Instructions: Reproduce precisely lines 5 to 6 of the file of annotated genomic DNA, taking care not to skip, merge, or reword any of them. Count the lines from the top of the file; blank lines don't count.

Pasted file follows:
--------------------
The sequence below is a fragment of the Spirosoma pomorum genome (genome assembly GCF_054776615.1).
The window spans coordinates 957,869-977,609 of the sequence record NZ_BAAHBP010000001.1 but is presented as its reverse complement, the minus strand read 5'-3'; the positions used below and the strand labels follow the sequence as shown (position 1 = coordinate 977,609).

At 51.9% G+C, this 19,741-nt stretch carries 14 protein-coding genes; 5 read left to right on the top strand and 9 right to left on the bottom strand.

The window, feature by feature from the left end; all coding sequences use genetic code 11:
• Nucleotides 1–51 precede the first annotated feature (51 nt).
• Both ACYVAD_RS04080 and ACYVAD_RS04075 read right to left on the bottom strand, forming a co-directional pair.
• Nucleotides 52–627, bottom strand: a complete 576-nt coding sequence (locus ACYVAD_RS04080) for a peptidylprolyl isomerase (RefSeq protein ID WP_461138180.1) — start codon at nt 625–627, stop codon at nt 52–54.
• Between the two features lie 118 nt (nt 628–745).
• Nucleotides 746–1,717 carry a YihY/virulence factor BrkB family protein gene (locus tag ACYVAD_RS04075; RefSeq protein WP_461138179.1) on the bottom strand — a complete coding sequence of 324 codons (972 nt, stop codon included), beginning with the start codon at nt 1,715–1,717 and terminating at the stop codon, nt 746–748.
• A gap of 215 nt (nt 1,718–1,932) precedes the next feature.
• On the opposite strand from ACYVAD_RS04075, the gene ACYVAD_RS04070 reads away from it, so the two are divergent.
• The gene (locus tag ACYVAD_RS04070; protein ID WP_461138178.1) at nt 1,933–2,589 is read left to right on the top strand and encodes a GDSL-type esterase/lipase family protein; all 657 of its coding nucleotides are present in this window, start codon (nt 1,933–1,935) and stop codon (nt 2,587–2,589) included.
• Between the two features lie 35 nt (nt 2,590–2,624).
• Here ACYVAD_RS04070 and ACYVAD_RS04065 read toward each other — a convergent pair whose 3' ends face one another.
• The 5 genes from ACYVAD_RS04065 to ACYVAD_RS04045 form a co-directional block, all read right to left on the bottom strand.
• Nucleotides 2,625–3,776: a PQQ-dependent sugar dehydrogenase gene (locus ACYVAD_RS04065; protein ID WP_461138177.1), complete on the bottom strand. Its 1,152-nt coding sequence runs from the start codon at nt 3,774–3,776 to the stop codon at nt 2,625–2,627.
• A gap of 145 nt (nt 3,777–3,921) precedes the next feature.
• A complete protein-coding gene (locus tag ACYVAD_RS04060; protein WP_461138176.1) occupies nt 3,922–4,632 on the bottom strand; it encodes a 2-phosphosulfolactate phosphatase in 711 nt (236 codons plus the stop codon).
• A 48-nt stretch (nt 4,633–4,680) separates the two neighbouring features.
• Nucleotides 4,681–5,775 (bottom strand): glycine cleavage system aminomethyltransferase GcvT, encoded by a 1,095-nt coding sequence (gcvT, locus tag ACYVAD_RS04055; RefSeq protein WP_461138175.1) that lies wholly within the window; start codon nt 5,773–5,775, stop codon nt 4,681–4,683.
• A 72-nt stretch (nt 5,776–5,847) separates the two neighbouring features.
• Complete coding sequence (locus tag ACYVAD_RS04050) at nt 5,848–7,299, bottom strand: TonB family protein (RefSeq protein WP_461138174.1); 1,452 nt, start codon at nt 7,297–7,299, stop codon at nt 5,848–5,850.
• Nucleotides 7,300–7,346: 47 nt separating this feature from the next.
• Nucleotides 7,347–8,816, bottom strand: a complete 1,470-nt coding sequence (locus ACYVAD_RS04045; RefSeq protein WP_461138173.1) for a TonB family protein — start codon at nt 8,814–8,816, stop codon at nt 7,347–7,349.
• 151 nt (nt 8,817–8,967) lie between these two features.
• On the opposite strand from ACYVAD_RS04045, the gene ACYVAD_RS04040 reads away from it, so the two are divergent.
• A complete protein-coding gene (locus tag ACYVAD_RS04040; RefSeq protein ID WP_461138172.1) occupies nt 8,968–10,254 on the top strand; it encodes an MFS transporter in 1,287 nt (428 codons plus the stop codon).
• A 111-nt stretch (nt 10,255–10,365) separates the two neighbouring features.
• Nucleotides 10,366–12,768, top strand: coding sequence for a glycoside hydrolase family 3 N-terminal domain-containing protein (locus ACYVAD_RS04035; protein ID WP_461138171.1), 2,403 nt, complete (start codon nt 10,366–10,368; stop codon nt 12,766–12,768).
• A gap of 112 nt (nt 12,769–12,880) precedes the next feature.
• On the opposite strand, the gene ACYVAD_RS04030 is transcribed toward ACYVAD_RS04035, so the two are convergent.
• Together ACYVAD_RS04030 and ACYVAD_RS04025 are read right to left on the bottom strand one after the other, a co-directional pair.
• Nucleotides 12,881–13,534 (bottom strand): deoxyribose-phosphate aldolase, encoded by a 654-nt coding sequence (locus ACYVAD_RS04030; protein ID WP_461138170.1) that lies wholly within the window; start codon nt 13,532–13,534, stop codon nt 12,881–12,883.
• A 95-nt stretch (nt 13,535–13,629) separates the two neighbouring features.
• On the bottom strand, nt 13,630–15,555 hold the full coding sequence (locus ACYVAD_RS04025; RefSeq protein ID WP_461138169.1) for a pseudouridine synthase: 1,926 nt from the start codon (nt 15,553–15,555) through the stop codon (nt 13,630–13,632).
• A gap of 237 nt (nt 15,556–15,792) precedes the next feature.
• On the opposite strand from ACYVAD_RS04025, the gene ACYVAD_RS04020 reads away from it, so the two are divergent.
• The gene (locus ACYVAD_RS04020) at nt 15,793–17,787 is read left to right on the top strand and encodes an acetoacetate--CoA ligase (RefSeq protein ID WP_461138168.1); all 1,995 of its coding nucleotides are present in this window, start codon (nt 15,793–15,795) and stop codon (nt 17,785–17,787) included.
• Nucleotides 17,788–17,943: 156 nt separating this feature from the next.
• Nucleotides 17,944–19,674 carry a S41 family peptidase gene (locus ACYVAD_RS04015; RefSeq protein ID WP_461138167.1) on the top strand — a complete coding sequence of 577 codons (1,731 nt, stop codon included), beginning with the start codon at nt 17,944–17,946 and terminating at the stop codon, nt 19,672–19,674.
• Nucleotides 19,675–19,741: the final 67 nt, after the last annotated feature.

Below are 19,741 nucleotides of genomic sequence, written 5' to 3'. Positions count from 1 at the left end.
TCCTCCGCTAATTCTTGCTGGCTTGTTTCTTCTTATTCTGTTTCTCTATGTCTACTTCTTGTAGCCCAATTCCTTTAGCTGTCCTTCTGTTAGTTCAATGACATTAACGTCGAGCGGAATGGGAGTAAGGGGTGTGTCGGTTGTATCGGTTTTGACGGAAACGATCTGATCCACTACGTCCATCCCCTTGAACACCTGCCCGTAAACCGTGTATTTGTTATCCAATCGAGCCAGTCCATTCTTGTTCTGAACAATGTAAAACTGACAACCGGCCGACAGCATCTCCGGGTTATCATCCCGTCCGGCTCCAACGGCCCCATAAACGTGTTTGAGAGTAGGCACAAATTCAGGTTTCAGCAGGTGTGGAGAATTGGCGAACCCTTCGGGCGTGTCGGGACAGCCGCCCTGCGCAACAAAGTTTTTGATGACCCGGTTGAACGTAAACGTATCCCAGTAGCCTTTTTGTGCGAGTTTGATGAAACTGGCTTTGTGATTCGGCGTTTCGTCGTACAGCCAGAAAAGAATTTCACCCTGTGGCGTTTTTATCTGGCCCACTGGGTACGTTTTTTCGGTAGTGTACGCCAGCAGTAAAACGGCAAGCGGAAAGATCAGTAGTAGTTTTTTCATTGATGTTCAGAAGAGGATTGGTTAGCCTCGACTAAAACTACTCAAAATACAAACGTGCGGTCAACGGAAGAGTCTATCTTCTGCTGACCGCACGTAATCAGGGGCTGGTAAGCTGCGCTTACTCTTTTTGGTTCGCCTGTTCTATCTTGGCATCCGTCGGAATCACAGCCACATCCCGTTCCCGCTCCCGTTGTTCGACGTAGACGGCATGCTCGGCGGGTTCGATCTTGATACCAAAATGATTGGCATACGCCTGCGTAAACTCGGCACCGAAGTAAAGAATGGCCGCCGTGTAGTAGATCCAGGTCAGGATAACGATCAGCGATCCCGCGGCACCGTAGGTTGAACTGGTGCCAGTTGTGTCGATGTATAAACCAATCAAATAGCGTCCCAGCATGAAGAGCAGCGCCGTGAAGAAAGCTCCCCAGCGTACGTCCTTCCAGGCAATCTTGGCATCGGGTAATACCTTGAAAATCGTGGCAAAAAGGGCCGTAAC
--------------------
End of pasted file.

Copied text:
• Nucleotides 1–51 precede the first annotated feature (51 nt).
• Both ACYVAD_RS04080 and ACYVAD_RS04075 read right to left on the bottom strand, forming a co-directional pair.